It’s not clear if the two attacks are related.

And a third healthcare company, Allscripts, also reported a ransomware attack late last week. Allscripts, a major player with its popular electronic health records and e-prescribing systems, said the attack affected the company’s data centers in North Carolina. In a statement, an Allscripts spokesperson said, “We are investigating a ransomware incident that has impacted a limited number of our applications. We are working diligently to restore these systems, and most importantly, to ensure our clients’ data is protected. Although our investigation is ongoing, there is currently no evidence that any data has been removed from our systems.”

WRITTEN BY:
Patterson Belknap Webb & Tyler LLP


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What Spectre and Meltdown Mean for Lawyers and Executives

Wilson Sonsini Goodrich & Rosati

In early January 2018, security researchers released their findings about vulnerabilities affecting almost all computer chips that could allow a hacker to access data stored in the memory of the chips. Dubbed “Spectre” and “Meltdown,” the vulnerabilities have caused significant alarm among security researchers and have become a top priority for chief information officers (CIOs) and chief information security officers (CISOs) to address.

For lawyers and executives who manage risk for their companies, below is an overview of the issue, legal consequences, and questions you should be asking your team.

What does this vulnerability allow?

At a high level, the vulnerability would allow a hacker to write software that could access information stored in the memory of computer chips—data previously believed to be inaccessible to such software. Data stored in the memory of chips can include a wide range of information, including usernames and passwords and other sensitive information. You can read more about the vulnerability here and here.

Is this vulnerability being exploited?

So far, researchers are reporting that they have not seen any attempts to exploit the flaw, but security experts are estimating that attackers may be able to weaponize the vulnerability in as few as 30 to 60 days. This gives companies time—albeit a short period—to address this issue.

What is being done?

You should expect multiple rounds of patches to be released to address these vulnerabilities. But as any IT professional will tell you, patching is much easier said than implemented, particularly for companies that have developed custom software or use multiple applications.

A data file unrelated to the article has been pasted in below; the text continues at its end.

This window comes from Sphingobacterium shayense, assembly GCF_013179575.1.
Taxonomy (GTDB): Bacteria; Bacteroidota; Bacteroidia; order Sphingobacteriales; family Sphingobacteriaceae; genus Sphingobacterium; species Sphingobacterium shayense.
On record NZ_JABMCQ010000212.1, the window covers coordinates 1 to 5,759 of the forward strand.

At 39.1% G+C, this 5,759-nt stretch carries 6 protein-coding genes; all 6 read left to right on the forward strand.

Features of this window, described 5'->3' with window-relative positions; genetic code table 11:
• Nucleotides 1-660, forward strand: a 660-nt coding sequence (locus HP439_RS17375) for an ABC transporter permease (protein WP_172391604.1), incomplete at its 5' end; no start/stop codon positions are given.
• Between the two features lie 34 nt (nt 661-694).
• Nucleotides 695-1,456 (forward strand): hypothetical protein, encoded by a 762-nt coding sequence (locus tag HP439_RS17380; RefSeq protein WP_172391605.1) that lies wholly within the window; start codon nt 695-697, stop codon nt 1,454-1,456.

Many major software companies already have begun issuing patches for operating systems, browsers, and other software, which are designed to correct exploits based on the way the software interacts with processors.
A second round of patches will follow when major chip manufacturers release microcode updates to fix the issues at the hardware level. These fixes will require microcode and firmware updates to hardware, and implementing those changes will be more difficult because they could impact the functionality of networks and other major backbone services.
A third round of patches may occur when these microcode updates hit equipment manufacturers that will need to produce special code updates for the equipment they produce. It is likely that some manufactures will not be providing fixes for older hardware, so companies that have not been diligent in maintaining modern equipment will be stuck with purchasing new hardware or living with the long-term risk.
What are the legal consequences?

As with all risks, there is an expectation that companies take steps to mitigate them. And while lawsuits or regulatory inquiries about exploitation of these vulnerabilities may be premature, it is highly likely that companies failing to address these issues will ultimately be subject to litigation.

For tech companies whose software or hardware can be exploited by (or used to exploit) these vulnerabilities, it should be a priority to issue patches to ensure that the exploit cannot be used on its products. And for all companies, patching software is necessary to prevent the exploits from being used to steal the confidential information or personal information of customers and employees.

While the day to day management of patching will be handled by companies’ CIOs and CISOs, management should expect to get regular updates on what patches have been issued, whether they have been installed, if there are patches that have not been installed (and why), remaining gaps in patching, and what other measures are being put in place to address the vulnerability while patches are being tested.

Executives should make sure that the responsibility for making high-risk decisions—such as deciding to forgo hardware updates that might be necessary to address the vulnerability—are being made at the right level. And executives should be aware of their companies’ “security debt”—that is, what known or suspected security vulnerabilities have not been addressed and the timeline for addressing them.

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Beware! A new bug can crash iOS and macOS with a single text message

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“Be careful what you click on.” The chaiOS bug is on the loose.

“[This] link that is capable of crashing iOS and macOS when received through Apple’s Messages app.” View the article to see the link that may come across. I didn’t type it in here so as not to have it a link you may be tempted to try.

Beware! A new bug can crash iOS and macOS with a single text message


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The Perks and Perils of Self-Destructing Messages

“Consider further the fact that the Department of Justice in December issued an enforcement policy urging strongly against the use of messaging applications that do not store data in a way that allows for access during a subsequent investigation.”

https://www.jdsupra.com/legalnews/the-perks-and-perils-of-self-22483/